STARTING NATIVE PLANTS
for Butterflies & Hummingbirds
Native plants often prove superior to non-natives both as nectar plants and butterfly caterpillar food plants. Unfortunately, many are not available commercially at many nurseries. In addition, many require special germination and planting procedures that may not be familiar to gardeners who are used to "typical" gardening.
These instructions are preliminary and will be updated to reflect experiences our members have in developing their backyard habitats.
ACQUIRING NATIVE PLANTS
1) Never collect plants from the wild. We have too few in the wild to remove any!
2) Buy plants from suppliers who grow their stock from seed, cuttings, etc. NOT from those who sell plants collected directly from the wild.
3) Talk to the supplier about how the plants were grown. Plants grown outdoors will often prove to be superior to greenhouse plants. Greenhouse grown plants will need to be "hardened off" (ie taken out doors slowly) to prevent shock.
4) When collecting seeds from the wild, always insure that a majority (preferably a large majority) of the seeds remain at the location of collection. Many of the plants, even so-called "perennial" wildflowers depend heavily on annual distribution of seeds for continuation of a colony. Many of the ones we recommend are also important wildlife food sources so don't starve the wildlife.
5) When buying seeds, try to buy locally grown though this will be the most difficult of all. Recommendation: Check availability of seed at Bowman's Hill Wildflower Preserve, PA before buying from a mid-west supplier but . . .
GROWING NATIVE PLANTS FROM SEED
Reference book: Phillips, Harry R., Growing and Propagating Wild Flowers, An easy-to-use guide for all gardeners, The University of North Carolina Press. Available from NJ Audubon stores and many other retailers.
Different types of seeds have different needs. A good reference book like the one above will help greatly. Some of the special considerations include the need for a period of dormancy (stratification), the need for the seed to be continuously moist, and the need for sunlight to break dormancy or the need for the seed coat to be damaged.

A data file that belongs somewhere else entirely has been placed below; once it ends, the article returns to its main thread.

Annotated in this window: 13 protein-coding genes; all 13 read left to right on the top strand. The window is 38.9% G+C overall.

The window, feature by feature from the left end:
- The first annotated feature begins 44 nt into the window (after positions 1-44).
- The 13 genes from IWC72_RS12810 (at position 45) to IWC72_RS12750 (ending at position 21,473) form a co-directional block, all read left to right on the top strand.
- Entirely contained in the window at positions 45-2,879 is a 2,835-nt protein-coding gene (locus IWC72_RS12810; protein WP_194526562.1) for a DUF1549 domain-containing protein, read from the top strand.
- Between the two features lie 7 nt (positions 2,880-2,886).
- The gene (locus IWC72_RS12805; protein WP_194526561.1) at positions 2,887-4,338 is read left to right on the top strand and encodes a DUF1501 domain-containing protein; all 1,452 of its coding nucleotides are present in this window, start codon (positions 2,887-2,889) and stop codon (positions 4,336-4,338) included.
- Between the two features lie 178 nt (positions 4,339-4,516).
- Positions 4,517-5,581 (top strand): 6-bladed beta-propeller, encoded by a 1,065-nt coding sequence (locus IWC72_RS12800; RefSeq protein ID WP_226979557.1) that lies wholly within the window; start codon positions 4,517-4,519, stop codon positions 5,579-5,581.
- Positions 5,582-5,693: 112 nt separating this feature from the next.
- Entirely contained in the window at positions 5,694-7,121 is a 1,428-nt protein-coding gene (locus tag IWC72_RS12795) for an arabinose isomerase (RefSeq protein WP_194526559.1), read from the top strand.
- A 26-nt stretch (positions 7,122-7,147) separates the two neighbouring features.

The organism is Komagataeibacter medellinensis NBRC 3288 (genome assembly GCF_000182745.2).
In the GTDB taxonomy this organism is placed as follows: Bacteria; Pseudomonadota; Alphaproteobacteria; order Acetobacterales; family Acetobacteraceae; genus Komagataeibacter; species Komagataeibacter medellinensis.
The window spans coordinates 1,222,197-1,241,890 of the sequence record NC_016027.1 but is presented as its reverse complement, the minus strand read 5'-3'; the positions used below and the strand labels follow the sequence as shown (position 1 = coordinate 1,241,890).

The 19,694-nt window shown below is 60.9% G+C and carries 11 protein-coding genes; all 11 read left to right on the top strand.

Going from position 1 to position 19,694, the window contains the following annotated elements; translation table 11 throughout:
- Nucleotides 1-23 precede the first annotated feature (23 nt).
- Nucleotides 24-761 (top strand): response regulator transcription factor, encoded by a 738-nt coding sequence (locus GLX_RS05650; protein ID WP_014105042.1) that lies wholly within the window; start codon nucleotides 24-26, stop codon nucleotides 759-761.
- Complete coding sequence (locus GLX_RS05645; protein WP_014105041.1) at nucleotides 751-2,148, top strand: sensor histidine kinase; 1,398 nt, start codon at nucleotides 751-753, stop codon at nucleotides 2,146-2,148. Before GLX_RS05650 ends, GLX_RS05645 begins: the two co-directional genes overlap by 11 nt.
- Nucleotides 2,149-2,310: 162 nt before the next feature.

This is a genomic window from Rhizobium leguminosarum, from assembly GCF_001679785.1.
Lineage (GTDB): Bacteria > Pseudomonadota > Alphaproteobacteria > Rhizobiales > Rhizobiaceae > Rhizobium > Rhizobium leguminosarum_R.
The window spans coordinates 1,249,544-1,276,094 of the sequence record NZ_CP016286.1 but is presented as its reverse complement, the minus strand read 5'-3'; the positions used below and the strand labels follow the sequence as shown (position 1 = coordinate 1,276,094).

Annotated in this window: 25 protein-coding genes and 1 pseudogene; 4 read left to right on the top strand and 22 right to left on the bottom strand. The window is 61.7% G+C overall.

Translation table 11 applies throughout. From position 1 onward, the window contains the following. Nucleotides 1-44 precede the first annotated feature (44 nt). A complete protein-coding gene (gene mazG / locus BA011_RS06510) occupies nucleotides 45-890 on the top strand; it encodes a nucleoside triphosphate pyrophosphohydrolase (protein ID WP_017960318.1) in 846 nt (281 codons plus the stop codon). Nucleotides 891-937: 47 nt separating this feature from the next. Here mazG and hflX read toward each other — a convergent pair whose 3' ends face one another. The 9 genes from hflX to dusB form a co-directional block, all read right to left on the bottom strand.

1) DORMANCY: Many native seeds lie dormant through the winter (sometimes for several years) before they germinate. Planting these seeds requires duplication of this natural condition by subjecting them to moist, cold conditions for a period of time (Stratification). This time is typically about 60 days but can be a little as 30 days or as long as 120 days. Check references and note that they may differ in their information! Stratification methods:
a. The easiest way to "stratify" seeds is to plant them in pots during the late fall or winter. Moisten the soil and seal the pot inside a zipper sealed bag. Keep the pot in an outdoor location, out of the sun, until the seeds germinate. Transplant to individual pots after the first "real" leaves appear.
b. A little trickier technique is to mix the seeds with a small amount of moist (not dripping wet!) sand. Seal the mixture in a zipper sealed bag in the refrigerator. Check at least weekly for any germination and plant immediately. (Note: I am not diligent enough to check regularly and have lost many seeds to premature germination when I used this method)
2) Some plants produce seeds that will not survive if they dry out (desiccate). Examples include Jack-in-the-Pulpit, Twinleaf, Bloodroot, Ginger, and Trillium. These seeds must be collected and planted immediately, even if they won't germinate until the following spring, or even a year or two later.
3) Some of the seeds require light to germinate (usually the really tiny seeds). They must be sown on the surface with NO soil covering. Best to firm potting soil slightly, then cover with a thin layer of fine milled sphagnum moss and spread the seeds on top of that. Examples: Penstamon digitalis, Lobelia sp. (including Cardinal Flower), violets.